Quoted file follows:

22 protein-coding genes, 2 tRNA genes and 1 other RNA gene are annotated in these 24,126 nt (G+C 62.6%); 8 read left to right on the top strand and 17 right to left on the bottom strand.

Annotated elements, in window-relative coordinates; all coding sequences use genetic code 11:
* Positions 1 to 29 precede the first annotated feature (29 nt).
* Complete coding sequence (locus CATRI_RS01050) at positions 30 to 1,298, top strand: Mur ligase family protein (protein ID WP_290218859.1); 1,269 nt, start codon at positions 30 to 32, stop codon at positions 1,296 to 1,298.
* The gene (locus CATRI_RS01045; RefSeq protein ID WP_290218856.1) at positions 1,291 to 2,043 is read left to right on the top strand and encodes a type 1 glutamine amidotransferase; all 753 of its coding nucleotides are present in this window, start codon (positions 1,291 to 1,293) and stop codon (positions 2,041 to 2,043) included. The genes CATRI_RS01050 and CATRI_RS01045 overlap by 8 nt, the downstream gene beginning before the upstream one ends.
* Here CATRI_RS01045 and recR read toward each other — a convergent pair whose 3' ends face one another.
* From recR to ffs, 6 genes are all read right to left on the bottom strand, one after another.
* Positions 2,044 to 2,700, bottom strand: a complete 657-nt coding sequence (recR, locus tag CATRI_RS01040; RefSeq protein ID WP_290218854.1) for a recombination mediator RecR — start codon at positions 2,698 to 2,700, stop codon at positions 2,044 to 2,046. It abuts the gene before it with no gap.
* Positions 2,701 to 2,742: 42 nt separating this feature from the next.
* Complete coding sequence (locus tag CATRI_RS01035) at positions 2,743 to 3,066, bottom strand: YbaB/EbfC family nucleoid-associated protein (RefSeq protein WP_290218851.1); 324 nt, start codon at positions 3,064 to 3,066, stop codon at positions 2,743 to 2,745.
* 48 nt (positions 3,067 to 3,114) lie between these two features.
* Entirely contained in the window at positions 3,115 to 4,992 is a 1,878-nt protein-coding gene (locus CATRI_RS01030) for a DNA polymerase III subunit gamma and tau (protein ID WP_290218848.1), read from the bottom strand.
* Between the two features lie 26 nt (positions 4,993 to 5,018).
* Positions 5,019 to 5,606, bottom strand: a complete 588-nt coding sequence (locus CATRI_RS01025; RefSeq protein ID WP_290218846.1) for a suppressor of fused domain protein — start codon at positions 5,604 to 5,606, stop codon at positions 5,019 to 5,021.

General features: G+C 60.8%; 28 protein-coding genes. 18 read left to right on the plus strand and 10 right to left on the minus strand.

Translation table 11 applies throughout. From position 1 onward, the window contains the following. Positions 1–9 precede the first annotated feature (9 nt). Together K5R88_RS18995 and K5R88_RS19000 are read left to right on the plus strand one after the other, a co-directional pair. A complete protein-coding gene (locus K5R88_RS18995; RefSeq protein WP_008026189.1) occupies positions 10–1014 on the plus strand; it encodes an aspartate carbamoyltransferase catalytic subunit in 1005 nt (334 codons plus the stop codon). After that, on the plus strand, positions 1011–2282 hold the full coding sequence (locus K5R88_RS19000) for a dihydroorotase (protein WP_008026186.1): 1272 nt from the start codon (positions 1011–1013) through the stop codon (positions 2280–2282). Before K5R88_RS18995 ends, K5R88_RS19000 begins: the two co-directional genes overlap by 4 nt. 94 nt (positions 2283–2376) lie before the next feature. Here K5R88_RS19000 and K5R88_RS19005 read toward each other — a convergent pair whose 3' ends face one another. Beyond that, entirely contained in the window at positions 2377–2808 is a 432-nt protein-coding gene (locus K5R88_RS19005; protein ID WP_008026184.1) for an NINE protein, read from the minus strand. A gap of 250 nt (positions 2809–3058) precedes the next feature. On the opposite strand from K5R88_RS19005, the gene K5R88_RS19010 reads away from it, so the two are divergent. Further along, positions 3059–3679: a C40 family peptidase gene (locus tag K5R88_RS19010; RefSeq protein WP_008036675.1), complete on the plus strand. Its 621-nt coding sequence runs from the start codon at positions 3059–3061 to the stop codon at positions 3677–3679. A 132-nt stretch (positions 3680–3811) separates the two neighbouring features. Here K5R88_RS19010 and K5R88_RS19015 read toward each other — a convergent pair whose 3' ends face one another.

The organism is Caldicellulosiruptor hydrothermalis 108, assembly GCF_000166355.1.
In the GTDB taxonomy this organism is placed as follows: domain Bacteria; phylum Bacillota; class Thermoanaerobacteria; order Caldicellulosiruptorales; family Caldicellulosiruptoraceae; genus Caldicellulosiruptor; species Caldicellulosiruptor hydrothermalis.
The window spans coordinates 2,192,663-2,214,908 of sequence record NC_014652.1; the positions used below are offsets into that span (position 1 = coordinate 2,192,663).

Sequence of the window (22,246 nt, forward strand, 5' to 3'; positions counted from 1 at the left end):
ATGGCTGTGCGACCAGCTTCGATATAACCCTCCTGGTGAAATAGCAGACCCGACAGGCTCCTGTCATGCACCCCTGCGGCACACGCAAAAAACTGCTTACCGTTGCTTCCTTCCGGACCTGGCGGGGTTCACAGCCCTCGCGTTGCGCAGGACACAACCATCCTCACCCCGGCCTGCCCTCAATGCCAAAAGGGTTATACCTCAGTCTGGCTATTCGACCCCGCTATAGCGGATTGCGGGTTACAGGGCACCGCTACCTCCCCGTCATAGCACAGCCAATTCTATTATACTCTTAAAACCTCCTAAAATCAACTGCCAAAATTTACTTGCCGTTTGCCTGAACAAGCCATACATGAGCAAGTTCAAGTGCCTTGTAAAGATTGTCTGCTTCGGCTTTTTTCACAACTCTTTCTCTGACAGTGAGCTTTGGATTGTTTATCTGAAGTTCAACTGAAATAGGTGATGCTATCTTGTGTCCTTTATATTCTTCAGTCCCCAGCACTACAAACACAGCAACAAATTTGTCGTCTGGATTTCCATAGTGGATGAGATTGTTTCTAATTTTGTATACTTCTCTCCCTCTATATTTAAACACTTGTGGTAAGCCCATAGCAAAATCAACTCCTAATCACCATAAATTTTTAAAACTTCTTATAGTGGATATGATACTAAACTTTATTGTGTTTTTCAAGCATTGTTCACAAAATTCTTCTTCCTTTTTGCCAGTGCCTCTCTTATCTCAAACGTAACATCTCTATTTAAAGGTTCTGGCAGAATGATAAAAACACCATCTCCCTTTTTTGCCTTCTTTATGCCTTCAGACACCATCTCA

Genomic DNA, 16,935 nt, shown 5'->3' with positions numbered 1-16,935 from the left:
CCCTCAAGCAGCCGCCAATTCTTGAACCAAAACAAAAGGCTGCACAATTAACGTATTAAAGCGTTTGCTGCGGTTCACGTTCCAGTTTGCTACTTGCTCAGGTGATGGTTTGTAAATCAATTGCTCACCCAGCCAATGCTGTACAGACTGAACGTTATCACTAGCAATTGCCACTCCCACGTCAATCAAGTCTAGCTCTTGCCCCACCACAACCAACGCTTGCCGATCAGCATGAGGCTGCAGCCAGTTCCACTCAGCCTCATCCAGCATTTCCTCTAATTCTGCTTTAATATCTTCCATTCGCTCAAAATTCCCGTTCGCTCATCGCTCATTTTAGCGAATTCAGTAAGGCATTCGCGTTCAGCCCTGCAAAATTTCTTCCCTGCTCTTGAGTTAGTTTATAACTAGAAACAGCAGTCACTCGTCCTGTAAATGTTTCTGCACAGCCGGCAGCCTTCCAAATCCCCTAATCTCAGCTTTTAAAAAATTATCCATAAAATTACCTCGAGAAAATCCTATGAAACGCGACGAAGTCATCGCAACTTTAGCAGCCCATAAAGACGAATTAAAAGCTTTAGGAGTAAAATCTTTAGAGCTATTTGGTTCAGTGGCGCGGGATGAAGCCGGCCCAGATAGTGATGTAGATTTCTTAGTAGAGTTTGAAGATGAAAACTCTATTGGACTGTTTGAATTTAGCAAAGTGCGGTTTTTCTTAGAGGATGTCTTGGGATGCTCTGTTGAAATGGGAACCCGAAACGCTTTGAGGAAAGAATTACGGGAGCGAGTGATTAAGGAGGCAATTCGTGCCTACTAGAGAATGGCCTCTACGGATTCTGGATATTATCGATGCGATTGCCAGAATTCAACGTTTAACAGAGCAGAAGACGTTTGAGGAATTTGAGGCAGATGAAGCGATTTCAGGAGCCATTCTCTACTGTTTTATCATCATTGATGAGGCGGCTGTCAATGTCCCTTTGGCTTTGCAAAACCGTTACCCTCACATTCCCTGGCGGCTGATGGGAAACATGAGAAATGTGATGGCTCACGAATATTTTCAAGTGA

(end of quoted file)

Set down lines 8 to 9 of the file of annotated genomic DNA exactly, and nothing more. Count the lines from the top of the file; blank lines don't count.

* Positions 2,044 to 2,700, bottom strand: a complete 657-nt coding sequence (recR, locus tag CATRI_RS01040; RefSeq protein ID WP_290218854.1) for a recombination mediator RecR — start codon at positions 2,698 to 2,700, stop codon at positions 2,044 to 2,046. It abuts the gene before it with no gap.
* Positions 2,701 to 2,742: 42 nt separating this feature from the next.